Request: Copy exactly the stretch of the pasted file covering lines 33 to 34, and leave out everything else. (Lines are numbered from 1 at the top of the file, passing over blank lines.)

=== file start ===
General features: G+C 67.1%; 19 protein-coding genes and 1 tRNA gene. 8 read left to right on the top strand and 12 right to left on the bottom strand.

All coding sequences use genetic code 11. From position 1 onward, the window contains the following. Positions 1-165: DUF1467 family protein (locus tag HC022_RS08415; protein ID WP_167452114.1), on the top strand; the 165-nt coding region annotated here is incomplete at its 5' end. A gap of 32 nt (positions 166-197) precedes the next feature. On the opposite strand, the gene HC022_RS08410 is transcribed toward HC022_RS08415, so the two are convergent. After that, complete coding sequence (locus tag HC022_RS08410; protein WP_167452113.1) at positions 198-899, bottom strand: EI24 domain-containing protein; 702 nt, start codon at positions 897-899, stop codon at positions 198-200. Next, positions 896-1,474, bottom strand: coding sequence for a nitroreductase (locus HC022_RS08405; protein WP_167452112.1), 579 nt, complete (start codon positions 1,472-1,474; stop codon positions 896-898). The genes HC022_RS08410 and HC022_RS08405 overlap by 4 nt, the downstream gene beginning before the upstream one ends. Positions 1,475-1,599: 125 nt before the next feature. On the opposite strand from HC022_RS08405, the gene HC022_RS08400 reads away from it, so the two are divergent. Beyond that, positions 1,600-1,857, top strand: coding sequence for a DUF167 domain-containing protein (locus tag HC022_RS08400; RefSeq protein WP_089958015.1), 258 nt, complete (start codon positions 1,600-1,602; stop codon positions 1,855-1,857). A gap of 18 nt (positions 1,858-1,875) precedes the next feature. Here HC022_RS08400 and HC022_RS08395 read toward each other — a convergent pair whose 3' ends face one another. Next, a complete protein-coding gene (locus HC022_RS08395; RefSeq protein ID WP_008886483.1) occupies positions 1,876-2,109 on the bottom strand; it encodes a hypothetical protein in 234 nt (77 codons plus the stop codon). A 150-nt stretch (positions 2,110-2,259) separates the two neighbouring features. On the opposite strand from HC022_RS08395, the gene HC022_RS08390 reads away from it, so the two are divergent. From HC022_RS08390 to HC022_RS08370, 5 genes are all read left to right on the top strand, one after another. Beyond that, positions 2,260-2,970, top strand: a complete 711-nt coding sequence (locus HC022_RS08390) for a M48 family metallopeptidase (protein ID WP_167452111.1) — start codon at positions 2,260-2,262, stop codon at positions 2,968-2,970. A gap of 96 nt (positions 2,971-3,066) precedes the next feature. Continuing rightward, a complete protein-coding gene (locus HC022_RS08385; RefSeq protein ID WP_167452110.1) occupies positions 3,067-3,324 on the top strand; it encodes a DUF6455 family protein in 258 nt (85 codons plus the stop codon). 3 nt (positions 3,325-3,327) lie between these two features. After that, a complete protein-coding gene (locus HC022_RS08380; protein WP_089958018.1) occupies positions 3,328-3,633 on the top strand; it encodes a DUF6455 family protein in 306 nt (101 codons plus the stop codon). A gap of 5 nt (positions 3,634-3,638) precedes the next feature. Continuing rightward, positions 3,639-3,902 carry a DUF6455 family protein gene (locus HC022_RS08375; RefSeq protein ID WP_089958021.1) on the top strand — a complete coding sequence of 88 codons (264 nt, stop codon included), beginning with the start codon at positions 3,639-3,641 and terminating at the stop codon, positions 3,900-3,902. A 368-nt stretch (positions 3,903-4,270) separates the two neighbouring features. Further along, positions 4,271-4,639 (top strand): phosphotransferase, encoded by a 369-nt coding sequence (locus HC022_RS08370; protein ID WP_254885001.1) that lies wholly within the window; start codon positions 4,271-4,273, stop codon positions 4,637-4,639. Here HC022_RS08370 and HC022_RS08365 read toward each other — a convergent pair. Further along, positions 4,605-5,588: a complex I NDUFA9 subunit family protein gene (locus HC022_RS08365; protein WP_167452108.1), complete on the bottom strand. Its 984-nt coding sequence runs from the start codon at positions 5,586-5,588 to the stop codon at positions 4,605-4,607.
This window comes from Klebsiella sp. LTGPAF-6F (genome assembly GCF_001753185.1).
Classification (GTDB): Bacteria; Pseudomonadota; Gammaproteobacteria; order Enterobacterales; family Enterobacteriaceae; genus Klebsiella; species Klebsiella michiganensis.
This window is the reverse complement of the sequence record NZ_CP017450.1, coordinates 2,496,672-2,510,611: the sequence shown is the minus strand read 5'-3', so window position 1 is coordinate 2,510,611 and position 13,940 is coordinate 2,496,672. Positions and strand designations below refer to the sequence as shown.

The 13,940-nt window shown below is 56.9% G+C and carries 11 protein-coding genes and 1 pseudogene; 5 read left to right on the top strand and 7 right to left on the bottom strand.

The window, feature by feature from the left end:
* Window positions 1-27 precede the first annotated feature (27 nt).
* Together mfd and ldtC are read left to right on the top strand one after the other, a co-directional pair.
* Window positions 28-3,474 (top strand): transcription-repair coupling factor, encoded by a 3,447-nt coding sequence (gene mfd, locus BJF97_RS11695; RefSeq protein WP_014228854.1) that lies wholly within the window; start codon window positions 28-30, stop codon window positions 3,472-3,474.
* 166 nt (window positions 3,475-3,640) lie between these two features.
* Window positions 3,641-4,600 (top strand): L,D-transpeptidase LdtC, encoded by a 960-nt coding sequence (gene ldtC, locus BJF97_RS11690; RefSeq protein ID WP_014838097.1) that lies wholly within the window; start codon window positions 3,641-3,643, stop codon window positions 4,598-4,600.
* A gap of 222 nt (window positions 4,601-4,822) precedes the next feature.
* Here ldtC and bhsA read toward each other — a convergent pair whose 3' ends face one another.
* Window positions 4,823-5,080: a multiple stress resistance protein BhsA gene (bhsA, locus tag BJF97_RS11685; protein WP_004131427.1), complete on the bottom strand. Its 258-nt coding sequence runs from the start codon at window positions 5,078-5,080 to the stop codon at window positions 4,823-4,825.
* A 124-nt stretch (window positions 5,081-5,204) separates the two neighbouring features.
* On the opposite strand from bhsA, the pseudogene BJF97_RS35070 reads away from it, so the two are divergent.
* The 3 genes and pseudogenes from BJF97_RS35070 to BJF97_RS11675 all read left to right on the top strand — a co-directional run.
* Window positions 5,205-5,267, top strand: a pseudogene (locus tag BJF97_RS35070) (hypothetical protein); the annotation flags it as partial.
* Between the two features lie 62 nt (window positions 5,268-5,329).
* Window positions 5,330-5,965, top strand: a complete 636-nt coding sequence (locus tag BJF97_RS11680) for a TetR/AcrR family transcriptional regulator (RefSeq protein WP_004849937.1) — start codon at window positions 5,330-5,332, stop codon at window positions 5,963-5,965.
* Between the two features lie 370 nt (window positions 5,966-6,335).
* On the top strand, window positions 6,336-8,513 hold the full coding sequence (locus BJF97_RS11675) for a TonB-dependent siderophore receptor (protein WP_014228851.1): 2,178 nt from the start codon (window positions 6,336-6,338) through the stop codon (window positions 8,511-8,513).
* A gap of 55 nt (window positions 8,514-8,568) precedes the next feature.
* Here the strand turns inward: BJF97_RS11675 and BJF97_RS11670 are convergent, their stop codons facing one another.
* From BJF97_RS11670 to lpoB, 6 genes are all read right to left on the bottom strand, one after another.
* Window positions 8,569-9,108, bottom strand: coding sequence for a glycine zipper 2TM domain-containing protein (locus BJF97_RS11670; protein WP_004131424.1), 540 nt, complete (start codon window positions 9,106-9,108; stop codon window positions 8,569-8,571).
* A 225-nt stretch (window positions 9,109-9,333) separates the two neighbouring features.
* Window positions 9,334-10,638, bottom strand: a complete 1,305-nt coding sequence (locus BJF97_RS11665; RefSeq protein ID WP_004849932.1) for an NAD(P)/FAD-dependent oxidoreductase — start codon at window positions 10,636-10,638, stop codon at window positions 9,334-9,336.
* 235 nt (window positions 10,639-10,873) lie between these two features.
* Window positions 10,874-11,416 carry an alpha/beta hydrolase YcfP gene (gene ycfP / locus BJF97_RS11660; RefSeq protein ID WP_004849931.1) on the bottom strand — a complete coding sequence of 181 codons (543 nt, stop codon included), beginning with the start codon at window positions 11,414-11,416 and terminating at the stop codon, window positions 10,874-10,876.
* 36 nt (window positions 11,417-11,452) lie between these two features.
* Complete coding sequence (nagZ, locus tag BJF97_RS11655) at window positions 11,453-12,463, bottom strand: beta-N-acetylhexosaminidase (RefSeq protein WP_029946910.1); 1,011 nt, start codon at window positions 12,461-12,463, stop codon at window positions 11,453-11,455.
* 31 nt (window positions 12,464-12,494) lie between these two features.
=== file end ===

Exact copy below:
* Complete coding sequence (nagZ, locus tag BJF97_RS11655) at window positions 11,453-12,463, bottom strand: beta-N-acetylhexosaminidase (RefSeq protein WP_029946910.1); 1,011 nt, start codon at window positions 12,461-12,463, stop codon at window positions 11,453-11,455.
* 31 nt (window positions 12,464-12,494) lie between these two features.